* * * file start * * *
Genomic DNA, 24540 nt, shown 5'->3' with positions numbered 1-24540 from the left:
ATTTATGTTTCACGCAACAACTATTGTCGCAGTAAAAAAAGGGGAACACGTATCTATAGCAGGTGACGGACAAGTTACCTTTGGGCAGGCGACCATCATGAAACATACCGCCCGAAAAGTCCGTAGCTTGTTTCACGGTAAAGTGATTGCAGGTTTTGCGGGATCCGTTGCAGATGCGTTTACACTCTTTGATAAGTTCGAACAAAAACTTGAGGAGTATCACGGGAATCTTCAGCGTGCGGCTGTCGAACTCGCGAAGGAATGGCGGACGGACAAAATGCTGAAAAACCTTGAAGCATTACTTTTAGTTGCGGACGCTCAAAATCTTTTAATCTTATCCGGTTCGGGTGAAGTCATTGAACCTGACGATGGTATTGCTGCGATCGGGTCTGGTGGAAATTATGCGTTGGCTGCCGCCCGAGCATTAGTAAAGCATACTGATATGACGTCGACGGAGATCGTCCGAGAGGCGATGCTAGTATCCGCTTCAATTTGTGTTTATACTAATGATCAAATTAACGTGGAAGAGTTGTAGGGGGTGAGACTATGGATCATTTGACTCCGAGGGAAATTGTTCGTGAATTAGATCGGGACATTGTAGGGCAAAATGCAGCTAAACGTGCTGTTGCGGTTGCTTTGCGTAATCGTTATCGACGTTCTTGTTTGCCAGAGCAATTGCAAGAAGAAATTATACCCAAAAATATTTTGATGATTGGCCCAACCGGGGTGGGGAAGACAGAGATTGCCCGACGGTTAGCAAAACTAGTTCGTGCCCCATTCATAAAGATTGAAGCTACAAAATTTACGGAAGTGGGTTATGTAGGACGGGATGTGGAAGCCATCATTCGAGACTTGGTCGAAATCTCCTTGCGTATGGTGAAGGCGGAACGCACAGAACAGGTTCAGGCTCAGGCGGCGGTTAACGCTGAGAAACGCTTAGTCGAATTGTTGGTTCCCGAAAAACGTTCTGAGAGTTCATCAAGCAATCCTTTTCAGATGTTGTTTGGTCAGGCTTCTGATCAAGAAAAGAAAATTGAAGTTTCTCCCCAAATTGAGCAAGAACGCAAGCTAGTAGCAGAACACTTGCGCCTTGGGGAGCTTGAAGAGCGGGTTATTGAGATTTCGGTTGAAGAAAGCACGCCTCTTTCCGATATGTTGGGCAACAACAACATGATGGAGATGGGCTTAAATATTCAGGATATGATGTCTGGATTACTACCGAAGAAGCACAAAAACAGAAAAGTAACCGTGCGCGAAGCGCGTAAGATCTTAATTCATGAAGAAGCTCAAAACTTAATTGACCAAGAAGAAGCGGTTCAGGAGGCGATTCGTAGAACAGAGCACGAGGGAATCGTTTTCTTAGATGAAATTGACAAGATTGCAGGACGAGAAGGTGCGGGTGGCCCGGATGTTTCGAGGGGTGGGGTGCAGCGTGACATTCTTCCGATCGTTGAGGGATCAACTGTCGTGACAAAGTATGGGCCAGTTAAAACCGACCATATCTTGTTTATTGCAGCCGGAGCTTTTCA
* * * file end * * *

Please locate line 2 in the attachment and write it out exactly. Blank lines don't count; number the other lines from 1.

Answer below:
ATTTATGTTTCACGCAACAACTATTGTCGCAGTAAAAAAAGGGGAACACGTATCTATAGCAGGTGACGGACAAGTTACCTTTGGGCAGGCGACCATCATGAAACATACCGCCCGAAAAGTCCGTAGCTTGTTTCACGGTAAAGTGATTGCAGGTTTTGCGGGATCCGTTGCAGATGCGTTTACACTCTTTGATAAGTTCGAACAAAAACTTGAGGAGTATCACGGGAATCTTCAGCGTGCGGCTGTCGAACTCGCGAAGGAATGGCGGACGGACAAAATGCTGAAAAACCTTGAAGCATTACTTTTAGTTGCGGACGCTCAAAATCTTTTAATCTTATCCGGTTCGGGTGAAGTCATTGAACCTGACGATGGTATTGCTGCGATCGGGTCTGGTGGAAATTATGCGTTGGCTGCCGCCCGAGCATTAGTAAAGCATACTGATATGACGTCGACGGAGATCGTCCGAGAGGCGATGCTAGTATCCGCTTCAATTTGTGTTTATACTAATGATCAAATTAACGTGGAAGAGTTGTAGGGGGTGAGACTATGGATCATTTGACTCCGAGGGAAATTGTTCGTGAATTAGATCGGGACATTGTAGGGCAAAATGCAGCTAAACGTGCTGTTGCGGTTGCTTTGCGTAATCGTTATCGACGTTCTTGTTTGCCAGAGCAATTGCAAGAAGAAATTATACCCAAAAATATTTTGATGATTGGCCCAACCGGGGTGGGGAAGACAGAGATTGCCCGACGGTTAGCAAAACTAGTTCGTGCCCCATTCATAAAGATTGAAGCTACAAAATTTACGGAAGTGGGTTATGTAGGACGGGATGTGGAAGCCATCATTCGAGACTTGGTCGAAATCTCCTTGCGTATGGTGAAGGCGGAACGCACAGAACAGGTTCAGGCTCAGGCGGCGGTTAACGCTGAGAAACGCTTAGTCGAATTGTTGGTTCCCGAAAAACGTTCTGAGAGTTCATCAAGCAATCCTTTTCAGATGTTGTTTGGTCAGGCTTCTGATCAAGAAAAGAAAATTGAAGTTTCTCCCCAAATTGAGCAAGAACGCAAGCTAGTAGCAGAACACTTGCGCCTTGGGGAGCTTGAAGAGCGGGTTATTGAGATTTCGGTTGAAGAAAGCACGCCTCTTTCCGATATGTTGGGCAACAACAACATGATGGAGATGGGCTTAAATATTCAGGATATGATGTCTGGATTACTACCGAAGAAGCACAAAAACAGAAAAGTAACCGTGCGCGAAGCGCGTAAGATCTTAATTCATGAAGAAGCTCAAAACTTAATTGACCAAGAAGAAGCGGTTCAGGAGGCGATTCGTAGAACAGAGCACGAGGGAATCGTTTTCTTAGATGAAATTGACAAGATTGCAGGACGAGAAGGTGCGGGTGGCCCGGATGTTTCGAGGGGTGGGGTGCAGCGTGACATTCTTCCGATCGTTGAGGGATCAACTGTCGTGACAAAGTATGGGCCAGTTAAAACCGACCATATCTTGTTTATTGCAGCCGGAGCTTTTCA